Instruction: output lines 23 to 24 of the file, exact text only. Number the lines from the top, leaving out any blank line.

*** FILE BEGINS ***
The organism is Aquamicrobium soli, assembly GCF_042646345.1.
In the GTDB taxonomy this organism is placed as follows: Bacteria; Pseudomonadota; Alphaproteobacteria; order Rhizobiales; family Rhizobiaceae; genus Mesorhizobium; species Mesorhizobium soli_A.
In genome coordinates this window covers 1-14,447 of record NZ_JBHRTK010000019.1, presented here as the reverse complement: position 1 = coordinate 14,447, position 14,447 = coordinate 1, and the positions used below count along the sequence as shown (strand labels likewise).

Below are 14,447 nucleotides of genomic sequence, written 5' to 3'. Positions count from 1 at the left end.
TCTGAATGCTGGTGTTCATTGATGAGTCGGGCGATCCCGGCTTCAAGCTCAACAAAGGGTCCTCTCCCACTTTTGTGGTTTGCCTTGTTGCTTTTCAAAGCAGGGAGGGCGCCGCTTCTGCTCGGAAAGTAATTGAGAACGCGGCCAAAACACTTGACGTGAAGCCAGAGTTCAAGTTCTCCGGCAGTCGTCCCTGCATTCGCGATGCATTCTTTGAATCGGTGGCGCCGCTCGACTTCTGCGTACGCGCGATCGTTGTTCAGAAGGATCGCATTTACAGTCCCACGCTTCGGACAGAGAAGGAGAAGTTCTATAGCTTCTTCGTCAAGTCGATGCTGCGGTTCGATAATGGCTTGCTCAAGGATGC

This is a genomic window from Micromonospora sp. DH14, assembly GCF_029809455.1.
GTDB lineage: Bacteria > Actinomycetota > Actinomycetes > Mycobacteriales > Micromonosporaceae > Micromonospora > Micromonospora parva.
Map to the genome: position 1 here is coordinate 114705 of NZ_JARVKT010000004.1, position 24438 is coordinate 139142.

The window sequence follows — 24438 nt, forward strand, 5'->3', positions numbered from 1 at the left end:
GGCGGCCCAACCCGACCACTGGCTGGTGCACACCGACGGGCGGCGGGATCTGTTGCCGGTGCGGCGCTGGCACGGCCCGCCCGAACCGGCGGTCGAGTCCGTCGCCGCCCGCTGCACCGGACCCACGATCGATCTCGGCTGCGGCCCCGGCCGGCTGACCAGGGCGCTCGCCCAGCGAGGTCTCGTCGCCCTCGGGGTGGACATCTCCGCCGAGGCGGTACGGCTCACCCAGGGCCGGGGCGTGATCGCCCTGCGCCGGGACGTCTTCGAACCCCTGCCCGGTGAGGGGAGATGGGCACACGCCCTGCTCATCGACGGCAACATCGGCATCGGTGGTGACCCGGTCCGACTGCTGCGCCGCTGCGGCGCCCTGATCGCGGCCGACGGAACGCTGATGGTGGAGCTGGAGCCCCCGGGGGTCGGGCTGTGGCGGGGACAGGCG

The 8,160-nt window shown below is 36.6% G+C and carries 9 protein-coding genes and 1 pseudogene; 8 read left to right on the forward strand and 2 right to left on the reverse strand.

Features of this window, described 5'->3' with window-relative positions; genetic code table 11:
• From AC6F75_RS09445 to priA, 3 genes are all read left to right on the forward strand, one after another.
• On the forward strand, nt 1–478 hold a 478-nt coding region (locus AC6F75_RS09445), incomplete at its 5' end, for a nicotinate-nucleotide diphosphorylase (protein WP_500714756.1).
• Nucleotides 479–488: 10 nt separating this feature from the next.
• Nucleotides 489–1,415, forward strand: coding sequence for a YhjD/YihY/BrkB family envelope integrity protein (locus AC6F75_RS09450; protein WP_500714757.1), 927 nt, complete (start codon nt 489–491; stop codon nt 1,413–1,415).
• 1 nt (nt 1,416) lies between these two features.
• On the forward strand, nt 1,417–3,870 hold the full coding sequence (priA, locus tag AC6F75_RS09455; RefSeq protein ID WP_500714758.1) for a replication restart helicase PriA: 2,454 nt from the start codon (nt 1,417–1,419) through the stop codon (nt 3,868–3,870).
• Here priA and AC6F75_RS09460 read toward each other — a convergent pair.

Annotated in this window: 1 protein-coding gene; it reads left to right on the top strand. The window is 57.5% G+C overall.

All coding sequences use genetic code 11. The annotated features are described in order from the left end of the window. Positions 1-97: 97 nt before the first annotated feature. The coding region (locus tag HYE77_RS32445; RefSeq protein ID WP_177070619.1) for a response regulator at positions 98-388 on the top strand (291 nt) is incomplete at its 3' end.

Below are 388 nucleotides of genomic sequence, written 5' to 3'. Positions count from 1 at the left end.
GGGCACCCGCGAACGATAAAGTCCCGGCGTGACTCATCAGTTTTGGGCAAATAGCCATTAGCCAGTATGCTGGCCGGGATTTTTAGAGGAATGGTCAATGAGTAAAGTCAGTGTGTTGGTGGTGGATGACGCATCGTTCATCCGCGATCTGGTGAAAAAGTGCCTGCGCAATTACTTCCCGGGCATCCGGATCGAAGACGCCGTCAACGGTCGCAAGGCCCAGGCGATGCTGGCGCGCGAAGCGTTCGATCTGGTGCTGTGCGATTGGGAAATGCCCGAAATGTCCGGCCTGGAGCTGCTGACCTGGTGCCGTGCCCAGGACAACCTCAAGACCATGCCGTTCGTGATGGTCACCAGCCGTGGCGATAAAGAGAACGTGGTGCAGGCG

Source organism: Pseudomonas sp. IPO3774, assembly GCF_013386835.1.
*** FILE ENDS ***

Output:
GGGCACCCGCGAACGATAAAGTCCCGGCGTGACTCATCAGTTTTGGGCAAATAGCCATTAGCCAGTATGCTGGCCGGGATTTTTAGAGGAATGGTCAATGAGTAAAGTCAGTGTGTTGGTGGTGGATGACGCATCGTTCATCCGCGATCTGGTGAAAAAGTGCCTGCGCAATTACTTCCCGGGCATCCGGATCGAAGACGCCGTCAACGGTCGCAAGGCCCAGGCGATGCTGGCGCGCGAAGCGTTCGATCTGGTGCTGTGCGATTGGGAAATGCCCGAAATGTCCGGCCTGGAGCTGCTGACCTGGTGCCGTGCCCAGGACAACCTCAAGACCATGCCGTTCGTGATGGTCACCAGCCGTGGCGATAAAGAGAACGTGGTGCAGGCG

Source organism: Pseudomonas sp. IPO3774, assembly GCF_013386835.1.